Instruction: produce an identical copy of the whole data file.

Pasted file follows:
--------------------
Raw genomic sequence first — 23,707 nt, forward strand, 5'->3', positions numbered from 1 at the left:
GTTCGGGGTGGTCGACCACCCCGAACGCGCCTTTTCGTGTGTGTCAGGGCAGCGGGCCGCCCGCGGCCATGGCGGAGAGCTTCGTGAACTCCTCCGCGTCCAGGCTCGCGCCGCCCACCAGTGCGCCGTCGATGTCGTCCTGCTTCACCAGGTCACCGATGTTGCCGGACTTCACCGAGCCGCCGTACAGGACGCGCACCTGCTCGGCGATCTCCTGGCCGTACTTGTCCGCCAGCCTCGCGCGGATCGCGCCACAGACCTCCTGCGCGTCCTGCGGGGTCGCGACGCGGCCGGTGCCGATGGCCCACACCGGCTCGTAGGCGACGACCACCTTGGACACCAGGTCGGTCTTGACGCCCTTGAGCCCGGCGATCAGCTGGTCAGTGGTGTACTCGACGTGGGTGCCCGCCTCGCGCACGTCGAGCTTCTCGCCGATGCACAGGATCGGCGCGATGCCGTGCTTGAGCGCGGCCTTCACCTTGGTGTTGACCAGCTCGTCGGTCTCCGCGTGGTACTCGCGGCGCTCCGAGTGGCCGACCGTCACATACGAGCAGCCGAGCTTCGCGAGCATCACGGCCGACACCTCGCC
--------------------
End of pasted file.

Raw genomic sequence first — 23,707 nt, forward strand, 5'->3', positions numbered from 1 at the left:
GTTCGGGGTGGTCGACCACCCCGAACGCGCCTTTTCGTGTGTGTCAGGGCAGCGGGCCGCCCGCGGCCATGGCGGAGAGCTTCGTGAACTCCTCCGCGTCCAGGCTCGCGCCGCCCACCAGTGCGCCGTCGATGTCGTCCTGCTTCACCAGGTCACCGATGTTGCCGGACTTCACCGAGCCGCCGTACAGGACGCGCACCTGCTCGGCGATCTCCTGGCCGTACTTGTCCGCCAGCCTCGCGCGGATCGCGCCACAGACCTCCTGCGCGTCCTGCGGGGTCGCGACGCGGCCGGTGCCGATGGCCCACACCGGCTCGTAGGCGACGACCACCTTGGACACCAGGTCGGTCTTGACGCCCTTGAGCCCGGCGATCAGCTGGTCAGTGGTGTACTCGACGTGGGTGCCCGCCTCGCGCACGTCGAGCTTCTCGCCGATGCACAGGATCGGCGCGATGCCGTGCTTGAGCGCGGCCTTCACCTTGGTGTTGACCAGCTCGTCGGTCTCCGCGTGGTACTCGCGGCGCTCCGAGTGGCCGACCGTCACATACGAGCAGCCGAGCTTCGCGAGCATCACGGCCGACACCTCGCC